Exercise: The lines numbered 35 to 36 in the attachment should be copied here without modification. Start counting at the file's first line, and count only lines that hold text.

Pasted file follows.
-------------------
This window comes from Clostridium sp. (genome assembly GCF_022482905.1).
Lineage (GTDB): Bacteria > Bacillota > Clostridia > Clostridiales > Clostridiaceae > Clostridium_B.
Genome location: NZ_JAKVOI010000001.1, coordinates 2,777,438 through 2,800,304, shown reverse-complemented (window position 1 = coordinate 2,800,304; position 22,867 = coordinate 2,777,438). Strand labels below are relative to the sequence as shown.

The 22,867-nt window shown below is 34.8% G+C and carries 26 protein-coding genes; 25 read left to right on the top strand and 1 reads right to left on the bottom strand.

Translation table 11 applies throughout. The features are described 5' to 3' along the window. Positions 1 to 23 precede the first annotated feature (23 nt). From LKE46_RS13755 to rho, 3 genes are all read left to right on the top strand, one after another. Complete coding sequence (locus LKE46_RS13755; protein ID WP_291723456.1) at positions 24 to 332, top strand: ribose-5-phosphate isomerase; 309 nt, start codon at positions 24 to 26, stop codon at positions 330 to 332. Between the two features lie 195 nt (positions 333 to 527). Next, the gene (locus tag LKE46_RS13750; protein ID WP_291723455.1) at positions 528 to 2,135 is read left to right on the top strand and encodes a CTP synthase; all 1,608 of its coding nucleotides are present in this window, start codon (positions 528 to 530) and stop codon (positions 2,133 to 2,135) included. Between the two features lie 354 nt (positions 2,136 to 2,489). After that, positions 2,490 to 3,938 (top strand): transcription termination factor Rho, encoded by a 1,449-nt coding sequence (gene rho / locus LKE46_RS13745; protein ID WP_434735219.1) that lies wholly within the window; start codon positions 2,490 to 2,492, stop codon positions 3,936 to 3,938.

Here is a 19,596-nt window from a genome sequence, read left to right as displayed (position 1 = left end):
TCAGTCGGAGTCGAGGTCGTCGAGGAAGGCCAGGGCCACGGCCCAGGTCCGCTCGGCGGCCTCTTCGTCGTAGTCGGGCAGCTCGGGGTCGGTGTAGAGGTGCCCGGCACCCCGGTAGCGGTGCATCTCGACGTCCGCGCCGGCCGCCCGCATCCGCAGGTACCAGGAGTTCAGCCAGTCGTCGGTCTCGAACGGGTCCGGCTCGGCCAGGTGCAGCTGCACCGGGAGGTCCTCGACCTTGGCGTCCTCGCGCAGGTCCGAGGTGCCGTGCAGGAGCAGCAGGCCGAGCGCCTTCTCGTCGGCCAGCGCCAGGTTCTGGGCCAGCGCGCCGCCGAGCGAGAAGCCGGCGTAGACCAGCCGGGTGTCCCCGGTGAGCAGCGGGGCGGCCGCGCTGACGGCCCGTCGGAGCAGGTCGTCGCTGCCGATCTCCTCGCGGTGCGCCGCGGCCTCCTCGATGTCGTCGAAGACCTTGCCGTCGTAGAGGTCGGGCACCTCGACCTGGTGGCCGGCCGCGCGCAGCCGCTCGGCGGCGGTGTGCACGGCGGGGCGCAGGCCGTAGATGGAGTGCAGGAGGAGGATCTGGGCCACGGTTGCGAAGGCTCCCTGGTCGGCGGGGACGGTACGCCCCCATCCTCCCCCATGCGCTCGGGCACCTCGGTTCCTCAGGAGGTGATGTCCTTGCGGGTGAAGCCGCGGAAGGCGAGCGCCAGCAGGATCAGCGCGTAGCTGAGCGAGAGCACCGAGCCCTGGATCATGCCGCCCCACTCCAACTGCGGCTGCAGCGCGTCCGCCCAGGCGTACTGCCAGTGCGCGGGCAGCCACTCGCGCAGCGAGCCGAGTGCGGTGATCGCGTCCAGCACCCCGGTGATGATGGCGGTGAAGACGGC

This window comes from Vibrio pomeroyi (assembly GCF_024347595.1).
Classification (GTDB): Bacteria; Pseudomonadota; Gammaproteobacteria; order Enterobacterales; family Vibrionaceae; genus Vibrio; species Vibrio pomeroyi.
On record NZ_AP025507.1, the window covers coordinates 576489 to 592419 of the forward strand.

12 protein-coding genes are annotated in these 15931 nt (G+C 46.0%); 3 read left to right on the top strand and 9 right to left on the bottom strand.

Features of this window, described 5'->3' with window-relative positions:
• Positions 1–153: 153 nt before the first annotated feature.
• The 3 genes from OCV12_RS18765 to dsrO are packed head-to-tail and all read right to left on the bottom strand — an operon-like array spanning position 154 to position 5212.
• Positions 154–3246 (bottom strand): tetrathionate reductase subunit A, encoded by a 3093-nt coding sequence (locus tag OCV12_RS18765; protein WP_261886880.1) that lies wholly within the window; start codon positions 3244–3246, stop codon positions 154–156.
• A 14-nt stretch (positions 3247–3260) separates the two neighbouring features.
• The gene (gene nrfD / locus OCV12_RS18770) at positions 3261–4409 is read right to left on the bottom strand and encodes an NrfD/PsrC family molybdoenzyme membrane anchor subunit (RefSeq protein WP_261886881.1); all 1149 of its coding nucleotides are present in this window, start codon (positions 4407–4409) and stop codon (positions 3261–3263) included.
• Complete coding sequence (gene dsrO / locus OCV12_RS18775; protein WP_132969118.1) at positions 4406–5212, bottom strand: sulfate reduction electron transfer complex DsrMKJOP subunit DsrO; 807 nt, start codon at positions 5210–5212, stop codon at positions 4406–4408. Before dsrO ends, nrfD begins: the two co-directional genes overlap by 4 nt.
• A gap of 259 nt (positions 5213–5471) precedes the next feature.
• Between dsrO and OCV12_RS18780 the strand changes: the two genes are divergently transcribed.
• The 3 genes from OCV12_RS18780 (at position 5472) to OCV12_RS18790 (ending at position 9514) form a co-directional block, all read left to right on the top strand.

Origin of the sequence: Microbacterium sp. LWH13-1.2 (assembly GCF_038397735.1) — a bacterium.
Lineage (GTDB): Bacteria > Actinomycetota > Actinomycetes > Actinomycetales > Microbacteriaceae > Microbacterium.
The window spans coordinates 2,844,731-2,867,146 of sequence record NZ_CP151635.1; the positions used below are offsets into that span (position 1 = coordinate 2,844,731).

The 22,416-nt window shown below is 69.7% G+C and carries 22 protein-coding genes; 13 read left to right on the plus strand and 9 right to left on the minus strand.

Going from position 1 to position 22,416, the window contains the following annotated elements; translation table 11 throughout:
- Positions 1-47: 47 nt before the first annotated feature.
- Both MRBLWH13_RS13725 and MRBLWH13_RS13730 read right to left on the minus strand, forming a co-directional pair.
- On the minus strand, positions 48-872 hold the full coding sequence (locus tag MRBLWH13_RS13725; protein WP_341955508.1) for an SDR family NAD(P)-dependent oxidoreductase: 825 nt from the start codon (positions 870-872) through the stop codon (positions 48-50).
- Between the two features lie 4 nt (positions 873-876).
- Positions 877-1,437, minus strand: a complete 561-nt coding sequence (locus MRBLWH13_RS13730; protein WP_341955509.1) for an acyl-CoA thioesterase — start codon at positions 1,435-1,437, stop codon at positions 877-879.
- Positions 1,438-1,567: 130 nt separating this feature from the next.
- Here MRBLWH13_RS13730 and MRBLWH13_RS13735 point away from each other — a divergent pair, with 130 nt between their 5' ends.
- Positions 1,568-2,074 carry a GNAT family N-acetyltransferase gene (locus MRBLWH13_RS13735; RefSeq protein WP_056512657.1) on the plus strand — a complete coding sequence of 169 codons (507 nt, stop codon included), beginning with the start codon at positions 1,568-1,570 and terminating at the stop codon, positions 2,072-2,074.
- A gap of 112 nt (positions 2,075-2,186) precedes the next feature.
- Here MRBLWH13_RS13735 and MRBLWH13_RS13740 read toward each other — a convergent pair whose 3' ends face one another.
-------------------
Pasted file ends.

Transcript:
- A gap of 112 nt (positions 2,075-2,186) precedes the next feature.
- Here MRBLWH13_RS13735 and MRBLWH13_RS13740 read toward each other — a convergent pair whose 3' ends face one another.